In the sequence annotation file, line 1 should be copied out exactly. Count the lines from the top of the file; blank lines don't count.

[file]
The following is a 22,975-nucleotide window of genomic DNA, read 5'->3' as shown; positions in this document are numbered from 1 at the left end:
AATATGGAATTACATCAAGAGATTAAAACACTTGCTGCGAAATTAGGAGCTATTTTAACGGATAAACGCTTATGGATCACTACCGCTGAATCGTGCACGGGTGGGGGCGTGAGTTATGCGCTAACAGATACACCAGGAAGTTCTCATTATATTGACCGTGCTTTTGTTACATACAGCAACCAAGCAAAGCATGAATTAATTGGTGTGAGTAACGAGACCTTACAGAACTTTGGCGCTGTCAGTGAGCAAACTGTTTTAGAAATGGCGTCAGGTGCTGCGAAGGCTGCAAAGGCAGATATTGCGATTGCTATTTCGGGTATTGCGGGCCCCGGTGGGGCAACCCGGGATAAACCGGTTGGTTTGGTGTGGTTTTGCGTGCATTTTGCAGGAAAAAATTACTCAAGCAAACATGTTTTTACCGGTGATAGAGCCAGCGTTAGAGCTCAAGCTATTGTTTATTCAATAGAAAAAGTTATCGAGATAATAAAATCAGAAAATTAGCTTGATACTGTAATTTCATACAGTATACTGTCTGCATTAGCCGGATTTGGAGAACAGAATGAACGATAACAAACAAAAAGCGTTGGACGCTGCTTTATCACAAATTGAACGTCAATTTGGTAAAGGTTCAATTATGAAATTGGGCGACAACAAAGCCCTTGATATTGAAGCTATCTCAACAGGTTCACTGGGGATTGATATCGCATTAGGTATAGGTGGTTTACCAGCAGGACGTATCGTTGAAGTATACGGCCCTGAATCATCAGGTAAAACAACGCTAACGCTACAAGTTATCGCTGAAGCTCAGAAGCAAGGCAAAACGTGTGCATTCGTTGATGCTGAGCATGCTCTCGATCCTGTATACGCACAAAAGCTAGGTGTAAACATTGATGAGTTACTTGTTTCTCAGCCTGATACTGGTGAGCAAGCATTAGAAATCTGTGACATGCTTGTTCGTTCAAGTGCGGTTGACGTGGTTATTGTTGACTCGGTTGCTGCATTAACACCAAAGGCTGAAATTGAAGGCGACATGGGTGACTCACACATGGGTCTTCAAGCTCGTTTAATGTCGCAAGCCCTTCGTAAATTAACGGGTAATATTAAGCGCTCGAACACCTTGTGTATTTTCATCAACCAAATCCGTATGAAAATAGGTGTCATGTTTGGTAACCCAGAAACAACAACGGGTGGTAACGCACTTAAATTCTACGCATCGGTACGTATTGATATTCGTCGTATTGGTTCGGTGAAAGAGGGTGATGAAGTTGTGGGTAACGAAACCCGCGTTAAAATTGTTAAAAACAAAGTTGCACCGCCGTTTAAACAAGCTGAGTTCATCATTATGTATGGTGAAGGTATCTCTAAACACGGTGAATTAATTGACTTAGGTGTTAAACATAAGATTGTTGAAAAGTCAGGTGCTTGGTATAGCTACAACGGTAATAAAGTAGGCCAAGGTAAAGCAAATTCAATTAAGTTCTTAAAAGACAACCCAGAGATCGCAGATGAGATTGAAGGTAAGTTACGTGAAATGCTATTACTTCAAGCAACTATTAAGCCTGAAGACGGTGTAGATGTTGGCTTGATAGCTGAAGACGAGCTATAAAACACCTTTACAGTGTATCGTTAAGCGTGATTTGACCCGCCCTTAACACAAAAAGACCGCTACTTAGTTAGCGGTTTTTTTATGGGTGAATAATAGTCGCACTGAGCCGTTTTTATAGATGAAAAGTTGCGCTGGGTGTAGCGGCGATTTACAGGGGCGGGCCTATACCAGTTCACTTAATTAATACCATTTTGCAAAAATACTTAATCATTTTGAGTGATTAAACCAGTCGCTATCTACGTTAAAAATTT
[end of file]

The following is a 22,975-nucleotide window of genomic DNA, read 5'->3' as shown; positions in this document are numbered from 1 at the left end: